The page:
Jury Coordination and Notes

A Matter of Opinion by Raven Devanney, age 17

MPAA.Image.jpgWe all see film ratings on movies, trailers or film websites, telling us what is and is not appropriate for us to watch. And for the most part, we listen. But, what may be appropriate for some may be the opposite for others.

My parents were very open with me when I was little. If I asked a question, they answered. There was never any “wait until you’re older, then we’ll tell you,” although sometimes I wish there had been. When it came to movies, I watched a lot of content that would be deemed “too mature” for other kids that were the same age I was at the time. I saw PG-13 and R rated films long before I was “old enough,” but it never bothered me. I always knew when to turn off the TV when things got too intense. However, I have cousins that would not be able to handle some of the things I watched, so their parents steer them clear of such films.

When it comes to the rules and regulations of what is rated G, PG, PG-13, R and NC-17, the films that fit into those guidelines may still be unsuitable for the audience they are considered appropriate for. A 14-year-old may be terrified or disturbed by a PG-13 film and a 9-year-old might love that same PG-13 movie. In my opinion, it really comes down to the maturity of the individual, their own opinion of what they can handle and what their parents allow them to watch.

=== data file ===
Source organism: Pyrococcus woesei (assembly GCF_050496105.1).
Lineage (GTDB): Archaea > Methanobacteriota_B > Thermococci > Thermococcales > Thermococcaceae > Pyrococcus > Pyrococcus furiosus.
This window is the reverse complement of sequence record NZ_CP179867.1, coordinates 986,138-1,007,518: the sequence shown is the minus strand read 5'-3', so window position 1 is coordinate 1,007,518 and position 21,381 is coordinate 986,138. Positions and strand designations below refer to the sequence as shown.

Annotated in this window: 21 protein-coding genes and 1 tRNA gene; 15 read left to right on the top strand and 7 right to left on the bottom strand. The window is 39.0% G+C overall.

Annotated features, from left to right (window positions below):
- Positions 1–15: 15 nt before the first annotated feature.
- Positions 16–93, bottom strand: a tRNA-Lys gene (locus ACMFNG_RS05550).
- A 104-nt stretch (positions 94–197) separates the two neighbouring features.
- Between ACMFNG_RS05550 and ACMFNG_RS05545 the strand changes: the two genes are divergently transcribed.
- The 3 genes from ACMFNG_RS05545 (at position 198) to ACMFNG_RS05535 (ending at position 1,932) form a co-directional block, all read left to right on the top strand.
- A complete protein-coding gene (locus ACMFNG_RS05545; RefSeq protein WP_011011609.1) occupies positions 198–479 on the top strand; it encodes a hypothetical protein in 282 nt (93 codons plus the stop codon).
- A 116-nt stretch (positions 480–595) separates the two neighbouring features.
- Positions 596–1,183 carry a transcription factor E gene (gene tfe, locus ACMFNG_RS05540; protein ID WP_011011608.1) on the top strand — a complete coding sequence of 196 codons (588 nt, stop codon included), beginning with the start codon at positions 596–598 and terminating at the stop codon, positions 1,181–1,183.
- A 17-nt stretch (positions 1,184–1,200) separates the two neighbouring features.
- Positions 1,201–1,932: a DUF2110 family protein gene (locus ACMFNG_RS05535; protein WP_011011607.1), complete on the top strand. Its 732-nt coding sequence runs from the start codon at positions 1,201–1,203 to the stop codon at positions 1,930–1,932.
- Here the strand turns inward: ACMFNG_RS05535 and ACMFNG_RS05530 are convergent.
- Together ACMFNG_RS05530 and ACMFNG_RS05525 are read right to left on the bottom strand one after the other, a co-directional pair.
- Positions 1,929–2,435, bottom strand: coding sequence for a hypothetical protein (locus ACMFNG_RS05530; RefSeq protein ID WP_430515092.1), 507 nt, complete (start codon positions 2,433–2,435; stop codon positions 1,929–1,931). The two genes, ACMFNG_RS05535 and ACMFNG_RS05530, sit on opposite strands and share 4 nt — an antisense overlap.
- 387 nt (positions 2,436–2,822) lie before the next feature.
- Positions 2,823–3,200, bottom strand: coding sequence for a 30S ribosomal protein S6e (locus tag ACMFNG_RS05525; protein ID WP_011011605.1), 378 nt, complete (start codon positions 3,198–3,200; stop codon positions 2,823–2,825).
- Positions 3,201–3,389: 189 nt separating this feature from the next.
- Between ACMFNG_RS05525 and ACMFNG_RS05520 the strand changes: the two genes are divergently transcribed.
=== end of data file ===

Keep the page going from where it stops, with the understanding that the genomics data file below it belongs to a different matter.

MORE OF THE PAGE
RavenHeadshotLR.jpg
In 1968, when MPAA replaced the Hays Code which had been in place since 1930 with its new ratings system, there was only G, M, R and X. This was modified in 1970 and again in 1972 to incorporate PG. In the early 1984, after films such as Indiana Jones and the Temple of Doom and Gremlins were released with PG ratings, parents complained about the violence and gore featured in those films. So in the summer of 1984, the PG-13 rating was born. And, in 1990, the X rating was dropped because it was associated with porn and replaced by NC-17. Since 1990, the MPAA has included brief explanations of why the film received an R rating (strong brutal violence, some strong sexual content, drug material, etc.) so that parents can make a decision based on the explanation.

The regulations of what fits into these different ratings fluctuate over the years and some films, when re-released, are given a new rating. For example Midnight Cowboy was rated X when released in 1969 and re-rated R in 1971. As I said earlier, what is appropriate for your child is truly a matter of opinion isn’t it. How do you decide what films your child can go see?

Share this page on:
Kid movie news & Free DVDs:
Join KIDS FIRST! on Twitter Join KIDS FIRST! on YouTube Join KIDS FIRST! on Instagram Join KIDS FIRST! on Facebook Join KIDS FIRST! on Pinterest